The T-shirts, sporting the logo of a local bail bond business on the back, were initially printed last April to celebrate Opening Day at Oriole Park at Camden Yards. After Freddie Gray’s death and the ensuing unrest, however, “I Bleed Baltimore” gear became ubiquitous around West Baltimore and an unexpected symbol of the emotions his death unleashed.
Home team loyalty and civic pride in the front, unpleasant reality lingering in the back.
“This is truly a city of two solitudes,” Johns Hopkins University President Ronald Daniels said last week at a showcase for emerging nonprofits and socially-conscious business ventures.
One Baltimore is a city of material comfort, startup companies and “a resurgent and vibrant arts and culture scene,” he said. The other is a city of despair and despondency, marked by food deserts, a lack of green space, broken school systems and “tragic lost capacity and opportunity,” Daniels said.
To live in Baltimore is to confront that paradox, he said.
In the year that has followed the death of Freddie Gray after he was critically injured in police custody, Baltimore’s higher education institutions have used the unrest as a starting point for academic exploration of racism, economic disparity and other systemic challenges facing the city.
They’ve also been using their positions as major employers and economic drivers in the region to help create new jobs, community resources and programs to help city youth.
Some of these efforts are new initiatives; some have been in the works since before the unrest. By trying to be more inclusive, universities are becoming more entrenched in their communities and erasing the boundaries that may have set them apart from “Freddie Gray’s Baltimore” in the past.
Connecting the dots
In the past few months, Elizabeth Nix has found herself in high demand.
The associate professor of legal, ethical and historical studies at the University of Baltimore is part of the team that taught the “Divided Baltimore” class offered last fall and made open to the public.
Her lecture begins at the founding of Baltimore and traces how discriminatory housing policies, white flight and the disappearance of manufacturing jobs contributed to the residential segregation of the city’s black and white populations.
Last year’s uprising grew from many of the same root causes as the riots of 1968 – anger at police practices, unemployment, and inadequate housing, Nix said.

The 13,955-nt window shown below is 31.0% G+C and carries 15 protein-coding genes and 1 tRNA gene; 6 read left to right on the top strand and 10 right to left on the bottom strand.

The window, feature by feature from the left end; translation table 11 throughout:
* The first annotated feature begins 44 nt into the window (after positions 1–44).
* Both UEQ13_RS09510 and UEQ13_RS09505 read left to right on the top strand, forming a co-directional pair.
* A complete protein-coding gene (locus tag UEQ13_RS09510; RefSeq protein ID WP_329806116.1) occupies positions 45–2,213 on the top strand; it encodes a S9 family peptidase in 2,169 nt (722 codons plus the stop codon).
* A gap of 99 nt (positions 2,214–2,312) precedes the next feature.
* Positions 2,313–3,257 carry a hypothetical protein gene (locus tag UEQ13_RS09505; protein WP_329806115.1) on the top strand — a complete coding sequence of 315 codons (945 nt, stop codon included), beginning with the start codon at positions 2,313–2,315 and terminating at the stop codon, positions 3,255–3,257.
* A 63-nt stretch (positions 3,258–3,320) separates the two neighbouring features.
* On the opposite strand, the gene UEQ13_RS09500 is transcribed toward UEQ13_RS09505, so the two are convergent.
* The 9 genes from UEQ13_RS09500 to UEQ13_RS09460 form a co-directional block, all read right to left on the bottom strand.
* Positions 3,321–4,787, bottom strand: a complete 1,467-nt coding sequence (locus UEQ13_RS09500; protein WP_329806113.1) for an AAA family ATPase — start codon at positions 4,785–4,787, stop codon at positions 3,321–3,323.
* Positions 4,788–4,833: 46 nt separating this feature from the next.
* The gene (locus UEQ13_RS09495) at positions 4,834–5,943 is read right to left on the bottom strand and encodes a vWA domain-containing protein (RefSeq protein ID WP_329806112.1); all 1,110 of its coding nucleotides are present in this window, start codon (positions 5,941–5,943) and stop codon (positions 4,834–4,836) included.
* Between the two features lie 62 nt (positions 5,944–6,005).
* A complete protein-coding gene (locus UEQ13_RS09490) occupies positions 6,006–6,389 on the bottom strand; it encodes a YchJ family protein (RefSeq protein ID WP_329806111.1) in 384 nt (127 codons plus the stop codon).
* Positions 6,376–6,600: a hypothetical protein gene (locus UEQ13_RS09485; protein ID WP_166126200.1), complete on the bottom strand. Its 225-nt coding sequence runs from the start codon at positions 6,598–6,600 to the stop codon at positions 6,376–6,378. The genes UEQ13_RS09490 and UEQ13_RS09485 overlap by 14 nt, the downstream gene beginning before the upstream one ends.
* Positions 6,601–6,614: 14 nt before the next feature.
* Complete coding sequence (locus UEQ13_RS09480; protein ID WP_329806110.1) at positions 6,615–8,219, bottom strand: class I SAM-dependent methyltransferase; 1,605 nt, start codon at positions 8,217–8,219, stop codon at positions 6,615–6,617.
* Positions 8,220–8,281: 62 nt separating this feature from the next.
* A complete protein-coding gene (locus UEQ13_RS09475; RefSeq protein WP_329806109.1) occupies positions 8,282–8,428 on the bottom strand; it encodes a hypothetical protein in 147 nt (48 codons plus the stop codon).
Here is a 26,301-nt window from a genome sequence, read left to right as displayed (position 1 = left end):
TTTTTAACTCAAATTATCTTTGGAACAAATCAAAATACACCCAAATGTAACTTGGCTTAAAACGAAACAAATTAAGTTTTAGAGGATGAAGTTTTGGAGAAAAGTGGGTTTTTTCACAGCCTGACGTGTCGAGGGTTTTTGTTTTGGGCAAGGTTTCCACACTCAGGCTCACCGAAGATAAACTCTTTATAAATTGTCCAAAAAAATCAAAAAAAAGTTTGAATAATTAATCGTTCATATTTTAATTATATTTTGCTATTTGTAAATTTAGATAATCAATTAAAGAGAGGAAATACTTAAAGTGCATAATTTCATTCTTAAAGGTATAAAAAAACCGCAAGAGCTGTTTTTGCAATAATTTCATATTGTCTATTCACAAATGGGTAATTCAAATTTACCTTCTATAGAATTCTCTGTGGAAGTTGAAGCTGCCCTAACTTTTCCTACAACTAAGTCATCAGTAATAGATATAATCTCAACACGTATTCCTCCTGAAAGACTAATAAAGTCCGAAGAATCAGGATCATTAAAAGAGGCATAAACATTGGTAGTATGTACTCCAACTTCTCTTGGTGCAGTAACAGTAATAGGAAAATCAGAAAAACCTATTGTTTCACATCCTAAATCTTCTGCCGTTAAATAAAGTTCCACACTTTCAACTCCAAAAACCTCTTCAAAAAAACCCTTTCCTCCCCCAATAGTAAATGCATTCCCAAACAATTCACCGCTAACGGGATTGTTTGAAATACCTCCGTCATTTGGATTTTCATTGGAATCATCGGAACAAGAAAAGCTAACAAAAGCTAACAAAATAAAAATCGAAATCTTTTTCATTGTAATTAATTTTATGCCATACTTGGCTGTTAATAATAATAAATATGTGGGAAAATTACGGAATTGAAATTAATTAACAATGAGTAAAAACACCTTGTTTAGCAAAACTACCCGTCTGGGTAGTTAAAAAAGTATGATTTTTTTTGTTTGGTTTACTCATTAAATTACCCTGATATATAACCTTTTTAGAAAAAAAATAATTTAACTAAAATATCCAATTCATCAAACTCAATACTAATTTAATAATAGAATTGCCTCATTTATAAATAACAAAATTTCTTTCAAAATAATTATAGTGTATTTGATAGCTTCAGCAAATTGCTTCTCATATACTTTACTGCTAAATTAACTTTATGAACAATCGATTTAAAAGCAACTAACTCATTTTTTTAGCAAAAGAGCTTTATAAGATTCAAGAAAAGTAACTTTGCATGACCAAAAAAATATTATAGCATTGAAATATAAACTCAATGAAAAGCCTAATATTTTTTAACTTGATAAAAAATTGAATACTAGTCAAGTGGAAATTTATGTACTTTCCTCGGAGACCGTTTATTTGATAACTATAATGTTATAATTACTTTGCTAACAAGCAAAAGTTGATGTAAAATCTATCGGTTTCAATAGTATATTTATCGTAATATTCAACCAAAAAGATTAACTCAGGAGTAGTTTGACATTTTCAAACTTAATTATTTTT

The response to her talk was enthusiastic; one woman claimed it explained her entire life, Nix said.
“People said it allowed them to connect a lot of dots,” she said. “It means a lot to people that there’s an explanation.”
Since the fall, Nix has given versions of the lecture at conferences, to several nonprofit groups in the city, and even to a class of cadets from the Baltimore Police Department – many of whom hailed from outside the city, she said.
Yet even cadets from Baltimore had something to learn, since they may be assigned to police neighborhoods that are very different from where they grew up, said Lt. Jarron Jackson, a city police spokesman. Officers must learn to relate to cultures they’ve never experience, he said.
The lecture became part of a series of talks on the history of Baltimore that are now mandated for police cadets, but also open to veteran officers, said Jackson, adding Nix’s lecture taught him a few new things about the history residential segregation even though he grew up in Southwest and West Baltimore.
Faculty at University of Maryland, Baltimore also have explored the complex forces that let to last year’s unrest.
While the university’s schools of medicine, social work and law have a history of engaging with and providing services to the surrounding community, after last April, university leadership asked the faculty to do more.
So the law school created a course – titled “Freddie Gray’s Baltimore” — that also sought illuminate the factors that contributed to last year’s unrest.
“It’s hard to solve problems when you don’t understand completely what the problems are,” said Michael Greenberger, who administered and helped teach the course.
The outrage that led to the riots was about more than just policing; it was a response to inadequate public schools, public health and employment, Greenberger said.
Some areas of the city have high numbers of residents who have had criminal records since they were very young, which has historically made it difficult for them to find work of any kind and disqualified them completely from joining the police force, he said.
“You can’t have most of your inner-city community disqualified from serving in the police department,” Greenberger said.
The course initially was intended to be offered once, last fall. But not only was it brought back in the spring, an undergraduate version was offered at the University of Maryland, College Park, where it’s expected to be offered regularly in the future.
The UMB version won’t continue in its current form, however; its team of professors was essentially working pro bono, on top of their other coursework. Instead, the law school will tweak its current curriculum to cover more of what the Freddie Gray class addressed. This includes changes to courses dealing with medical and health issues and housing law, as well as a new course on urban policing, Greenberger said.
Johns Hopkins University sprang into action following the riots last year, deploying student and faculty researchers from its 21st Century Cities Initiative across West Baltimore to interview community members about Gray’s death, the unrest, and life in their neighborhoods.